Definition of Ordain

1. Verb. Order by virtue of superior authority; decree. "The legislature enacted this law in 1985"

Exact synonyms: Enact
Generic synonyms: Decree
Specialized synonyms: Reenact, Legislate, Pass
Derivative terms: Enactment

2. Verb. Appoint to a clerical posts. "He was ordained in the Church"
Exact synonyms: Consecrate, Order, Ordinate
Generic synonyms: Enthrone, Invest, Vest
Derivative terms: Consecration, Consecration, Ordainer, Ordinance, Order

3. Verb. Invest with ministerial or priestly authority. "The minister was ordained only last month"
Generic synonyms: Enthrone, Invest, Vest
Derivative terms: Ordainer, Ordinance

4. Verb. Issue an order.
Specialized synonyms: Predestine, Will, Designate, Destine, Doom, Fate
Generic synonyms: Decree
Derivative terms: Ordinance

Definition of Ordain

1. v. t. To set in order; to arrange according to rule; to regulate; to set; to establish.

Definition of Ordain

1. Verb. to prearrange unalterably ¹

2. Verb. to decree ¹

3. Verb. to admit into the ministry of the Christian church ¹

4. Verb. to authorize as a rabbi ¹

5. Verb. to predestine ¹

¹ Source:

Definition of Ordain

1. to invest with holy authority [v -ED, -ING, -S]

Medical Definition of Ordain

1. 1. To set in order; to arrange according to rule; to regulate; to set; to establish. "Battle well ordained." "The stake that shall be ordained on either side." (Chaucer) 2. To regulate, or establish, by appointment, decree, or law; to constitute; to decree; to appoint; to institute. "Jeroboam ordained a feast in the eighth month." (1 Kings xii. 32) "And doth the power that man adores ordain Their doom ?" (Byron) 3. To set apart for an office; to appoint. "Being ordained his special governor." (Shak) 4. To invest with ministerial or sacerdotal functions; to introduce into the office of the Christian ministry, by the laying on of hands, or other forms; to set apart by the ceremony of ordination. "Meletius was ordained by Arian bishops." (Bp. Stillingfleet) Origin: OE. Ordeinen, OF. Ordener, F. Ordonner, fr. L. Ordinare, from ordo, ordinis, order. See Order, and cf. Ordinance. Source: Websters Dictionary (01 Mar 1998)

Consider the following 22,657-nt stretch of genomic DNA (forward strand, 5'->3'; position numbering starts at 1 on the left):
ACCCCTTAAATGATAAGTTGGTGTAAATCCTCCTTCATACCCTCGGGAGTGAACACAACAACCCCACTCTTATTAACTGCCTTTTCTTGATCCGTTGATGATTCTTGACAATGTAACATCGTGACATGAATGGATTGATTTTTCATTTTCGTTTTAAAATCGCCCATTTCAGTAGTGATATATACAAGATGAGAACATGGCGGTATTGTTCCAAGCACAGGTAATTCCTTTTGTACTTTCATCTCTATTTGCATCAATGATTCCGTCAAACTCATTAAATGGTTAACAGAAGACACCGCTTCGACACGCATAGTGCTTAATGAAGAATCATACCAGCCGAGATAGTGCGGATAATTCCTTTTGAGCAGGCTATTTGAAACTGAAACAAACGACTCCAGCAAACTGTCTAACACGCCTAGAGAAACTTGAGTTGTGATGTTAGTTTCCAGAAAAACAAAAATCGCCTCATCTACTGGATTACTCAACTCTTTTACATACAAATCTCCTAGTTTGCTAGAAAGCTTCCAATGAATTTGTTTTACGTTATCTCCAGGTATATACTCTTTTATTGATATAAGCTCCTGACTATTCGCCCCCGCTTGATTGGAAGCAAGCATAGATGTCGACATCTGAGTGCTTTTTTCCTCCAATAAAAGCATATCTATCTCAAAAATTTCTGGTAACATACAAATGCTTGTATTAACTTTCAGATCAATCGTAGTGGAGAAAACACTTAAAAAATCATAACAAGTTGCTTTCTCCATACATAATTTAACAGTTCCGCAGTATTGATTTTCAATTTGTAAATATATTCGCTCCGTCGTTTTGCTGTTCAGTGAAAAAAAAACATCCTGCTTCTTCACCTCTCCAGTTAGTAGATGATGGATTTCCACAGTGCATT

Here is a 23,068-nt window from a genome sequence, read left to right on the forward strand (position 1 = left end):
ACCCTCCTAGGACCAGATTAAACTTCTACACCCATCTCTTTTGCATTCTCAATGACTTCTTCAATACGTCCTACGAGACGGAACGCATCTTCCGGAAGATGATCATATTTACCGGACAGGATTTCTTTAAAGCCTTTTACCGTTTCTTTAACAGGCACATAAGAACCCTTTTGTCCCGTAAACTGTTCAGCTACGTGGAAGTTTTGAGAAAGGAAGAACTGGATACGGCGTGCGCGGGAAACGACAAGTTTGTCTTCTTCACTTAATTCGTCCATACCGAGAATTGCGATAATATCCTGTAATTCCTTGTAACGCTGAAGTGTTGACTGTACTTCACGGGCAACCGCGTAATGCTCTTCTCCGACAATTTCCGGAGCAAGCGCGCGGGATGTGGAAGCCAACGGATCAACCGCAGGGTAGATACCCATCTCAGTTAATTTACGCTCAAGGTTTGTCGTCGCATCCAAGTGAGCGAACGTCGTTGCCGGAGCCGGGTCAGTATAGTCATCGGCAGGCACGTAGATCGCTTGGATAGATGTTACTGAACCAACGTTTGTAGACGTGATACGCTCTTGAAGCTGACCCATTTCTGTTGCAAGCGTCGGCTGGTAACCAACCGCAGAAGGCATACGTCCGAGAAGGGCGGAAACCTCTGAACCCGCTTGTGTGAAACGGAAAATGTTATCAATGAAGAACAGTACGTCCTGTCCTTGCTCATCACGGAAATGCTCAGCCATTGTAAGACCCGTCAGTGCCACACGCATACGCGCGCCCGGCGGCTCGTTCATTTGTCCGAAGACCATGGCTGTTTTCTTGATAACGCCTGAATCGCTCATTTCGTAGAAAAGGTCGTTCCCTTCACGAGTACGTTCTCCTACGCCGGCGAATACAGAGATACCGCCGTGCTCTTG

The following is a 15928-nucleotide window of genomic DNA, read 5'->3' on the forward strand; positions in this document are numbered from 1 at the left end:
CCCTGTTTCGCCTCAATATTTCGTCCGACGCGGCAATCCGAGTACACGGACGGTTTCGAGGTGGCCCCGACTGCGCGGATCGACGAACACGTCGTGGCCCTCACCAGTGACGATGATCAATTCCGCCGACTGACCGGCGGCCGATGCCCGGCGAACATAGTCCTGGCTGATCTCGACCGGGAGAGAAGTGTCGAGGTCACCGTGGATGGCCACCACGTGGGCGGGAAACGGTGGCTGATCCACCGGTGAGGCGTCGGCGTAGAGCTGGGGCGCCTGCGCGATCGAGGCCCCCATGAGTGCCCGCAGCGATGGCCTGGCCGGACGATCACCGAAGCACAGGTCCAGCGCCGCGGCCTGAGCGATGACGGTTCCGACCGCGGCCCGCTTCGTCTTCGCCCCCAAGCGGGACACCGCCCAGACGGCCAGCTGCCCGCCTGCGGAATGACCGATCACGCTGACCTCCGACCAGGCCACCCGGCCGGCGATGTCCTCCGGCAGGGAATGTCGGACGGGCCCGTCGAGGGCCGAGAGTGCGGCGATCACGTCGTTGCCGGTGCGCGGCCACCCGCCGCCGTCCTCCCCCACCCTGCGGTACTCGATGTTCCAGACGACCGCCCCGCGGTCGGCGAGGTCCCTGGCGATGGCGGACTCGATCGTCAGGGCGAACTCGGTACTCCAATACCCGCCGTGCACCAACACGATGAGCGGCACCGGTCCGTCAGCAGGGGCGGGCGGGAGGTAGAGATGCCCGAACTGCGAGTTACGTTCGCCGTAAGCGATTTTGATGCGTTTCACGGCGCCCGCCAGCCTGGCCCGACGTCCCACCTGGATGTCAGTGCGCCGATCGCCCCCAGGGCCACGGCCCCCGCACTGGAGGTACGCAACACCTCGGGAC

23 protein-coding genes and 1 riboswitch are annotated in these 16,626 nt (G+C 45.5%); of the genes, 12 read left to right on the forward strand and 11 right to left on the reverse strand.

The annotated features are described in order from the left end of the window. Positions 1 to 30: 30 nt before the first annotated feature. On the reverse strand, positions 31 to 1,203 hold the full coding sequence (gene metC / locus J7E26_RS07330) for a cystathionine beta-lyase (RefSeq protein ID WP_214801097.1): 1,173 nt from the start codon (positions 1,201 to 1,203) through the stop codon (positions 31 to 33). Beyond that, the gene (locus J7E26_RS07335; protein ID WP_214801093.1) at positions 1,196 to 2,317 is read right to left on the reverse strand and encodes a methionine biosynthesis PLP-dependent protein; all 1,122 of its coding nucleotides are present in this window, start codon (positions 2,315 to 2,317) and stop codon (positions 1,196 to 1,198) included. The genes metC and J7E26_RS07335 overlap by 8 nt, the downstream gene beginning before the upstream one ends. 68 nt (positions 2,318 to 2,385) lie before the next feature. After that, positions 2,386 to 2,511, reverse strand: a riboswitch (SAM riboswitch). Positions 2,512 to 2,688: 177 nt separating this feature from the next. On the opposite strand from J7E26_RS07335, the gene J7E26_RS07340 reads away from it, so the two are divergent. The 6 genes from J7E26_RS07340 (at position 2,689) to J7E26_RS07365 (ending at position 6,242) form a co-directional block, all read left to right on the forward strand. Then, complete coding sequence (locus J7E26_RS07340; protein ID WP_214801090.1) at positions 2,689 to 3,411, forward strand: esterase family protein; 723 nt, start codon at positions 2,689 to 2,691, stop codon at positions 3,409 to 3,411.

Lexicographical Neighbors of Ordain

orcinol test
orciprenaline sulfate
ordain (current term)
ordeal bean

Literary usage of Ordain

Below you will find example usage of this term as found in modern and/or classical literature:

1. The Rebellion Record: A Diary of American Events by Frank Moore, Edward Everett (1861)
"24 Second : We furthermore declare and ordain, that Article 10, ... Third : We furthermore ordain and declare, that all rights acquired and vested under the ..."

2. Judicial and Statutory Definitions of Words and Phrases by West Publishing Company (1904)
""ordain and establish," as used in the Constitution, providing that the Judicial ... To "ordain," according to the etymology and general use of the term, ..."

3. A Complete History of Connecticut, Civil and Ecclesiastical, from the by Benjamin Trumbull (1818)
"Debates and heat in the council, called to ordain him. There was such opposition to his ordination, that the council, at first, could not agree to ordain. ..."

4. Lives of the Queens of England: From the Norman Conquest by Agnes Strickland (1885)
"Item, I ordain the collar of gold, which I brought out of Spain, be to my daughter. ... Item, I ordain to my physician the year's coming wages. ..."

5. The English Works of Thomas Hobbes of Malmesbury by Thomas Hobbes (1841)
"But how NO. xn. have they right to ordain, when they cannot do it lawfully r Their answer is, they have the right, sion» upon the though they may not ..."

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